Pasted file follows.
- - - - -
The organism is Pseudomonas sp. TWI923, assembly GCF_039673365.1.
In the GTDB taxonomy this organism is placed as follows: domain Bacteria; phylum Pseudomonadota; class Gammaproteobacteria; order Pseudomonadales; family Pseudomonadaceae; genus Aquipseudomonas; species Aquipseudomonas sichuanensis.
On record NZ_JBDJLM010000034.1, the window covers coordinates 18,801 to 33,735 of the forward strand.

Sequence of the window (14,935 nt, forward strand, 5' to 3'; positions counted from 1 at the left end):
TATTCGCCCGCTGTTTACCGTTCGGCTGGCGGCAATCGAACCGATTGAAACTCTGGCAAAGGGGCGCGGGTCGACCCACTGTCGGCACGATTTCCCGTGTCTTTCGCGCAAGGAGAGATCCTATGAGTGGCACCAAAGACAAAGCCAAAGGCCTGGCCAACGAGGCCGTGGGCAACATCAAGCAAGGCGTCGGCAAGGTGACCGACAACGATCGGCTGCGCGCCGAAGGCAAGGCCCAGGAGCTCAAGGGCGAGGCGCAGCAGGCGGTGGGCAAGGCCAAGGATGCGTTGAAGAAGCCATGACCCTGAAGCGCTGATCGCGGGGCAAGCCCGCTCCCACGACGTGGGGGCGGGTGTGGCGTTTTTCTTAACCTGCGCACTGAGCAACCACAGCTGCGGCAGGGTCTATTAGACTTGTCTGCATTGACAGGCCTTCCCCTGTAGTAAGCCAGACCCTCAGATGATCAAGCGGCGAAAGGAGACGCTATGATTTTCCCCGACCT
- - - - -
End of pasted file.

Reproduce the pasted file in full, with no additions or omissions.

The organism is Pseudomonas sp. TWI923, assembly GCF_039673365.1.
In the GTDB taxonomy this organism is placed as follows: domain Bacteria; phylum Pseudomonadota; class Gammaproteobacteria; order Pseudomonadales; family Pseudomonadaceae; genus Aquipseudomonas; species Aquipseudomonas sichuanensis.
On record NZ_JBDJLM010000034.1, the window covers coordinates 18,801 to 33,735 of the forward strand.

Sequence of the window (14,935 nt, forward strand, 5' to 3'; positions counted from 1 at the left end):
TATTCGCCCGCTGTTTACCGTTCGGCTGGCGGCAATCGAACCGATTGAAACTCTGGCAAAGGGGCGCGGGTCGACCCACTGTCGGCACGATTTCCCGTGTCTTTCGCGCAAGGAGAGATCCTATGAGTGGCACCAAAGACAAAGCCAAAGGCCTGGCCAACGAGGCCGTGGGCAACATCAAGCAAGGCGTCGGCAAGGTGACCGACAACGATCGGCTGCGCGCCGAAGGCAAGGCCCAGGAGCTCAAGGGCGAGGCGCAGCAGGCGGTGGGCAAGGCCAAGGATGCGTTGAAGAAGCCATGACCCTGAAGCGCTGATCGCGGGGCAAGCCCGCTCCCACGACGTGGGGGCGGGTGTGGCGTTTTTCTTAACCTGCGCACTGAGCAACCACAGCTGCGGCAGGGTCTATTAGACTTGTCTGCATTGACAGGCCTTCCCCTGTAGTAAGCCAGACCCTCAGATGATCAAGCGGCGAAAGGAGACGCTATGATTTTCCCCGACCT